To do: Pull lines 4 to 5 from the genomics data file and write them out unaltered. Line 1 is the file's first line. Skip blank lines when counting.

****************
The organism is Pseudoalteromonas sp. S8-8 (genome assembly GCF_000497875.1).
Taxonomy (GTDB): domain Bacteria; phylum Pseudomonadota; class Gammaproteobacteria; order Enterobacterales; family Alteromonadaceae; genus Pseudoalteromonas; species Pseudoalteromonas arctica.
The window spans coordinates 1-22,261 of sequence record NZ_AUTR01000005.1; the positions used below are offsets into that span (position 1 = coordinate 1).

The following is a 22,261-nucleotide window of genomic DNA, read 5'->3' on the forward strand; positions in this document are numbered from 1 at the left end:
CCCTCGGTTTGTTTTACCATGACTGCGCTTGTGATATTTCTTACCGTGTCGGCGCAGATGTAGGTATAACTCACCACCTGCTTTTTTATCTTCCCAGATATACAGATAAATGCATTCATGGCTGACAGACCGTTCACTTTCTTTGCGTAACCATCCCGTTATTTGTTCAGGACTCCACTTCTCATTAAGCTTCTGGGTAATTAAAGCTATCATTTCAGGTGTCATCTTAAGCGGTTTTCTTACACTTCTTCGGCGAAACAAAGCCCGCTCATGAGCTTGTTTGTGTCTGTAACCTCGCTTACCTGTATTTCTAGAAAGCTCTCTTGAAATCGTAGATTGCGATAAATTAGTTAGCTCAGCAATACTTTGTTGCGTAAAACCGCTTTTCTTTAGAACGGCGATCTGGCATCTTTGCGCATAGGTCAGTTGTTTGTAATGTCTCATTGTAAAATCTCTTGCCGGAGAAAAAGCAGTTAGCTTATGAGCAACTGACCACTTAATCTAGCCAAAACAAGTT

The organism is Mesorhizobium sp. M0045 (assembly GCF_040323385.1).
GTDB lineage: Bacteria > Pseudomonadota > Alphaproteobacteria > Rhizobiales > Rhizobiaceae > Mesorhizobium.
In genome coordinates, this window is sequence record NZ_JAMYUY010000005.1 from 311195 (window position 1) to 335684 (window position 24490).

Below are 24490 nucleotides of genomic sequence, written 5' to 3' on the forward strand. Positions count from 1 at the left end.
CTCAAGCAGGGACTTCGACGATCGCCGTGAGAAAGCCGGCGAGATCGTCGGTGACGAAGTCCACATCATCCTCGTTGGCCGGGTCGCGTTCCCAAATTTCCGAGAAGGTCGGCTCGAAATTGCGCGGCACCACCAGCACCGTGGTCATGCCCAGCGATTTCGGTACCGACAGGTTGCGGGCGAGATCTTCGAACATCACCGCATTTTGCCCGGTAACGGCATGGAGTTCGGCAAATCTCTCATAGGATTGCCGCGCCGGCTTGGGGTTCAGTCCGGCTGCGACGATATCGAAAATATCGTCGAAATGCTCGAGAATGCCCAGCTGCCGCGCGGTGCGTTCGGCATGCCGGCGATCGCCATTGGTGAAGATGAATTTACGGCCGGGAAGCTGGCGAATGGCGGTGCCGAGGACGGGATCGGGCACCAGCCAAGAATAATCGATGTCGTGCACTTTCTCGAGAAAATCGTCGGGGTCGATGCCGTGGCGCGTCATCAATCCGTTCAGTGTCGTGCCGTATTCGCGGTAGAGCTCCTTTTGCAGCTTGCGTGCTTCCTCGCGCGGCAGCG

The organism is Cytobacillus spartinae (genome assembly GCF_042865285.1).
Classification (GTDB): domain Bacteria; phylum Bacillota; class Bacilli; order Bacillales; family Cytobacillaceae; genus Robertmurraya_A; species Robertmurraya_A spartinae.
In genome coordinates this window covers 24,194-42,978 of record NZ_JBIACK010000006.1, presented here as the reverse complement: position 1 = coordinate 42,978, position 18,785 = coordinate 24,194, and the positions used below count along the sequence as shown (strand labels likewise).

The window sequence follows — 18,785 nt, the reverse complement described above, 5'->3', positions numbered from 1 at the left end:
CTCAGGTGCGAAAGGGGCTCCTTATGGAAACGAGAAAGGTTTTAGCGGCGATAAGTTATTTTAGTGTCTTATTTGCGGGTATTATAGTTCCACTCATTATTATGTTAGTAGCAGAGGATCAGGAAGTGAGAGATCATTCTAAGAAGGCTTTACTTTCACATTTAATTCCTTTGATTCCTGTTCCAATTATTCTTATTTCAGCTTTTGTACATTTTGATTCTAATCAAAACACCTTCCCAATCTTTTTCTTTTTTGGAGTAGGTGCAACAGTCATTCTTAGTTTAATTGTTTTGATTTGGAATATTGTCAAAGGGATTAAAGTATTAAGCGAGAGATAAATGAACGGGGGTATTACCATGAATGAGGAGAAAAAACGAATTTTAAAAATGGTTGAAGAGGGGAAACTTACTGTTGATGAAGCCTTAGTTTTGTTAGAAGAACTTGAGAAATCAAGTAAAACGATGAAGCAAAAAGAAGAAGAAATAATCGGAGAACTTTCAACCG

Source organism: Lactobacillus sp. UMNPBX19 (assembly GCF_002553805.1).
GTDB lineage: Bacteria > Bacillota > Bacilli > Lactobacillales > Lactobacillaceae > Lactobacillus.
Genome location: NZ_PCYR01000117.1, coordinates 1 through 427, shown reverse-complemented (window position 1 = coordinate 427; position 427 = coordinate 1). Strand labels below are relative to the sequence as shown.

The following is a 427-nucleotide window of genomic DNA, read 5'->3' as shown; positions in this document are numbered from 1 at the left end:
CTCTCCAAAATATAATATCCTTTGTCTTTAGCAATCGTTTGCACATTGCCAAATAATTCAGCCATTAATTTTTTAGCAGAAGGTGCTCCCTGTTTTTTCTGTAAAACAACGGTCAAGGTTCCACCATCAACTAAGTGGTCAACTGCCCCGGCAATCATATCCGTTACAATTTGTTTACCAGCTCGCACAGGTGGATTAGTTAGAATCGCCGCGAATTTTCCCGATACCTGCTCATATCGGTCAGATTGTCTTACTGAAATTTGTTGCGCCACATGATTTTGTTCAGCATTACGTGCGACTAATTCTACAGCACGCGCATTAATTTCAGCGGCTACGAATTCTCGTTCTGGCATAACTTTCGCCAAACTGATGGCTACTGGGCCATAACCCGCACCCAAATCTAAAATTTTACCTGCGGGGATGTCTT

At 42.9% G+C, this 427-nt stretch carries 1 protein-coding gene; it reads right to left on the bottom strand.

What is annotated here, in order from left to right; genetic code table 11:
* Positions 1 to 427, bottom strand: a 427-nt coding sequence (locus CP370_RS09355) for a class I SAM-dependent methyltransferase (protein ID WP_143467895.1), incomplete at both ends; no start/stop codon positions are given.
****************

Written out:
The following is a 22,261-nucleotide window of genomic DNA, read 5'->3' on the forward strand; positions in this document are numbered from 1 at the left end:
CCCTCGGTTTGTTTTACCATGACTGCGCTTGTGATATTTCTTACCGTGTCGGCGCAGATGTAGGTATAACTCACCACCTGCTTTTTTATCTTCCCAGATATACAGATAAATGCATTCATGGCTGACAGACCGTTCACTTTCTTTGCGTAACCATCCCGTTATTTGTTCAGGACTCCACTTCTCATTAAGCTTCTGGGTAATTAAAGCTATCATTTCAGGTGTCATCTTAAGCGGTTTTCTTACACTTCTTCGGCGAAACAAAGCCCGCTCATGAGCTTGTTTGTGTCTGTAACCTCGCTTACCTGTATTTCTAGAAAGCTCTCTTGAAATCGTAGATTGCGATAAATTAGTTAGCTCAGCAATACTTTGTTGCGTAAAACCGCTTTTCTTTAGAACGGCGATCTGGCATCTTTGCGCATAGGTCAGTTGTTTGTAATGTCTCATTGTAAAATCTCTTGCCGGAGAAAAAGCAGTTAGCTTATGAGCAACTGACCACTTAATCTAGCCAAAACAAGTT